I don’t think I have ever hidden the fact I am not a big fan of sheep. I find they are just a constant challenge and are not good for a positive mindset.
I wonder if anyone has ever studied which group of farmers suffer most from depression. I bet it would be sheep farmers.
I had decided at the end of last year breeding sheep on the farm was finished.
I had come to recognise my skills lie in finishing animals, and no matter how much tutelage I got from friends, who are proper experts in sheep, I just couldn’t get them to perform how I wanted.
Every time I would solve one challenge, another would appear and take the legs from under me.
All change in 2020
Due to Covid-19, however, this year has been different.
We were so busy in the shop in spring, I decided to lamb outside. Albeit the weather was extremely kind, I didn’t have my normal losses due to twin lambs and didn’t lose any ewes the whole of lambing.
I didn’t have any ewes with bad feet, my lamb mortality is at its lowest, and my lambing percentage at weaning is at its highest ever, with a weaning weight of 34.7kgs.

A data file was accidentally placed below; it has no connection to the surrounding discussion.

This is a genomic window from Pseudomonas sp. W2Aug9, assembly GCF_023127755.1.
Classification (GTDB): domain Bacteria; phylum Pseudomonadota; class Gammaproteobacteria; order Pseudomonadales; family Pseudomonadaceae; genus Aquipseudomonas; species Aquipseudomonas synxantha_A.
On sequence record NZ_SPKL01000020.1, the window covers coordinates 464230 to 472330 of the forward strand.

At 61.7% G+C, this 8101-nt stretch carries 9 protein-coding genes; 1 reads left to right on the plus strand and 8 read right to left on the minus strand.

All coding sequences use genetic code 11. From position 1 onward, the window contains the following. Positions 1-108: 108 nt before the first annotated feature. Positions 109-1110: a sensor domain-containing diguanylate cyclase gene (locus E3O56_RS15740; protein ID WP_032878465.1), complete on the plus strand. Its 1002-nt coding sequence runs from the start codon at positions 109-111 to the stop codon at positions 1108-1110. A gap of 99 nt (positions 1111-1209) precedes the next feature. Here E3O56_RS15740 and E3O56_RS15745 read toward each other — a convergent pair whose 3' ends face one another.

My costs were greatly reduced because I didn’t use any straw, although I did still feed the ewes prior and post lambing.
I have more lambs away from their mothers earlier than ever, and I even won an award for having the most lambs in specification from our local co-op, and the price is fantastic at the moment.
And the biggie: my wife and kids were still speaking to me at the end of lambing because I hadn’t turned into the normal grumpy lambing git.
But are they (the sheep) toying with me like usual? Are they making me think it could be like this every year? Probably, and next year it will be back to normal – a disaster.
Maybe a very reduced flock of 100 ewes to supply the shop would be the answer.
Grass has been in abundance across the farm and I have been able to keep cattle numbers high.
Life on the farm is good at the moment. Long may it continue.